Taal Volcano Trek… Islandception!

An island in an island in an island – islandception, it is. . 🙂

In my younger years, every time I go to Tagaytay in Cavite, I’ve used to wonder if people could actually go to Taal volcano – coined as the smallest volcano in the world seated in the middle of a lake which view from the highlands of Tagaytay City made locals and tourists alike to visit Tagaytay. The iconic view is most photographed across all post cards and travel guides of Tagaytay City.


Then I realised I have been misinformed all my life. The famed geographical landmark seen on photos in magazines, post cards and even history and culture related books in my grade-school years was just a tiny part of the actual Taal volcano. The crater that can be seen from the photo is not the main crater of Taal. It is just a tiny part of an even broader body of land. With my curiosity, I asked one of my most trusted best friends to trek the Taal Volcano. The trail to the crater lake was already open for tourists for quite a while, even before I realised the post cards are misleading. . Just never had the willingness to go on a hike since I have more of a beach bum personality rather than mountain climber. We, with Bing, still did it though in early 2016.

How we got there

We took the commute route from Santa Rosa City, Laguna to Taal, Batangas via Tagaytay, Cavite. From Tagaytay (we jumped off at Olivarez Plaza), we hired a tricycle to drive us down to town of Talisay, Batangas for P300. Upon reaching Talisay, we hired a motorised boat to cross Taal Lake and get to the volcano for P2000. I’m sure you could spend a  lot cheaper when you haggle more. There are also other routes to get to Taal Crater Lake from Manila like via Tanauan, Batangas.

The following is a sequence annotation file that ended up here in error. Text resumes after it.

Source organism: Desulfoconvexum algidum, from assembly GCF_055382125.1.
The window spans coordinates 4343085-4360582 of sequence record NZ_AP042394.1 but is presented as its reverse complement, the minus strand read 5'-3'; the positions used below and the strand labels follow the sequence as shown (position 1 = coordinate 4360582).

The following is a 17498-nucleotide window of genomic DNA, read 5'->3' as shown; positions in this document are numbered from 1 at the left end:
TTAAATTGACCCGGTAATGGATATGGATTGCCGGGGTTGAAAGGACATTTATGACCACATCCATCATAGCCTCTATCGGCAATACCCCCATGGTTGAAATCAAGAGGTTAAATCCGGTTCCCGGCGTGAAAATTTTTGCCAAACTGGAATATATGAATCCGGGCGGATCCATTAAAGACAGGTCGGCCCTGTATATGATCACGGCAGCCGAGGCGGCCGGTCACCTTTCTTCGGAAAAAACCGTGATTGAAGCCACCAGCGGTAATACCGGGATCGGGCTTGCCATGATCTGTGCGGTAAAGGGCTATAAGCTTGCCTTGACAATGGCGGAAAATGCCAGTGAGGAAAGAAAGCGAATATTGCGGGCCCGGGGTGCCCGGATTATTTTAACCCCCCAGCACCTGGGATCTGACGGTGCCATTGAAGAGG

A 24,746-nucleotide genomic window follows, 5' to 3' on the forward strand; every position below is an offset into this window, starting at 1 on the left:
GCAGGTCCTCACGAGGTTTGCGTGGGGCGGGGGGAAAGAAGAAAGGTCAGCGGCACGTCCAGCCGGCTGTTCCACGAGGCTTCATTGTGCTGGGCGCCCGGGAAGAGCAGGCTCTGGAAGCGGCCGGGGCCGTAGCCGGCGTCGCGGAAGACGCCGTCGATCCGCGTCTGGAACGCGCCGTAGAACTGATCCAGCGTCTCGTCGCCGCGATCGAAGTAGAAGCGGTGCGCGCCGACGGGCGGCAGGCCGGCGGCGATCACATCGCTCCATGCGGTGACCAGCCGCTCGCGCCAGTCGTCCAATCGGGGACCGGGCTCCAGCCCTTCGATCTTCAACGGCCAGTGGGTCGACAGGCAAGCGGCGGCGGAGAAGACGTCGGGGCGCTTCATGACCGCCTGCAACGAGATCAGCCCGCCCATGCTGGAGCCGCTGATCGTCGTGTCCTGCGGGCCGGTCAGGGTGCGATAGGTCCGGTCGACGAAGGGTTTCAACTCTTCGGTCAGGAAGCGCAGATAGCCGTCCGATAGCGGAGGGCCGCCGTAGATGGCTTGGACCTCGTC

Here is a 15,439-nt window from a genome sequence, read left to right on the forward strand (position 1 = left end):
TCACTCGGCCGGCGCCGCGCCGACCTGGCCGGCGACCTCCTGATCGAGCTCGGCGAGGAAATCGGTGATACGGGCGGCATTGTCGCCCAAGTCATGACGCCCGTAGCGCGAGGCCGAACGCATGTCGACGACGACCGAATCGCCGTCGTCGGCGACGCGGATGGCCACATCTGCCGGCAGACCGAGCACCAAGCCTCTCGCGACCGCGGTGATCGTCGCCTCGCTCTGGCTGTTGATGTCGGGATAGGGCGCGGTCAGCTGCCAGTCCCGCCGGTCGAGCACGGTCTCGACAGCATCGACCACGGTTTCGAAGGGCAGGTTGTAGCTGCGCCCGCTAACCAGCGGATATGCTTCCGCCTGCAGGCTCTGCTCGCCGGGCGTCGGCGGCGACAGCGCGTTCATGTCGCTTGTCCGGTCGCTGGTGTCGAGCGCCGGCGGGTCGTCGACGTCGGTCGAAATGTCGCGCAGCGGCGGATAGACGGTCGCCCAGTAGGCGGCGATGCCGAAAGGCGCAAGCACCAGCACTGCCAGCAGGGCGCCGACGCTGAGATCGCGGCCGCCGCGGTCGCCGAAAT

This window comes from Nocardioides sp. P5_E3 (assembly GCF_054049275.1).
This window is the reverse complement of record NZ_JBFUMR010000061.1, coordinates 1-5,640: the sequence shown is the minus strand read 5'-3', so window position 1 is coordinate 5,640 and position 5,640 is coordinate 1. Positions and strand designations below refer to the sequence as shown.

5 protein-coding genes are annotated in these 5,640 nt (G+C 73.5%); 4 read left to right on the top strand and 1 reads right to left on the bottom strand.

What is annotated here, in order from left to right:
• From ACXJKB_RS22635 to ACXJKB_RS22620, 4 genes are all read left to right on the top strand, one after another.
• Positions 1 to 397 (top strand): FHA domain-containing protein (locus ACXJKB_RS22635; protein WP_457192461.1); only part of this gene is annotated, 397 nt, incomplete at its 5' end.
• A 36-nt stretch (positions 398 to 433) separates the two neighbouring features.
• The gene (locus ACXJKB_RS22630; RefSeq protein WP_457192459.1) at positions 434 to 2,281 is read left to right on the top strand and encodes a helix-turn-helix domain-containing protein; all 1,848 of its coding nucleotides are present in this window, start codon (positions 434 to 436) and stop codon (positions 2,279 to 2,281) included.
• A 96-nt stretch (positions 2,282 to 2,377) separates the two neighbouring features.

Where to Eat

 The Taal Volcano is a village itself. The community has a number of family-owned small eateries and retail stores. If you’re not picky, you can eat on the local carinderia and spend around P70 for a complete mealIf you prefer a fancier dish, then I suggest you get a good meal at Tagaytay firstly then take away some food to bring on your hike.

My carinderia hits partner. Home cooked meals are always yummy.

The Trek

There is P100 admission fee to the crater lake which you have to pay before starting the trail. You can also get a tour guide for P500 for the whole group regardless of number of pax in the group. Bing and I had one since getting a guide is also helping these locals financially. For lazy climbers like me, you can ride a horse for an easy way up to the crater lake for P500 (if I remember the price correctly). But Bing and I decided, we should just walk since the trail is not difficult at all. One does not need to be a mountain climber to reach the crater.

The best time to traverse the trail is from early morning to before noontime. We did ours from noontime to early afternoon and regretted it. The trail is dusty and is not covered by shades of trees like what you usually have when you climb mountain forests. The heat of the sun got us more dehydrated than we’re supposed to be, sunburn, a bad headache and dizziness. Just a piece of advice, remember to bring lots of water with you, wear the right apparel, and wear sunscreen and a face mask. The view of the crater lake is all worth the headache though. To see an island within a lake in an island within a lake in an island is something amazing.


The view of Taal Lake. The highlands from afar is Tagaytay City.


This photo shows that the trail is a no-shade and dusty one surrounded by dried bushes. It was a really hot day for us.
Welcome to Taal Crater Lake. The sulfuric water becomes luscious green when hit by direct sunlight. Isn’t that tiny little island cute?



A lake in a lake. 🙂
Obviously, we burned our faces during the trek.
improvised face mask. because we didn’t bring one and were too miserly to buy one at the foot of the volcano.


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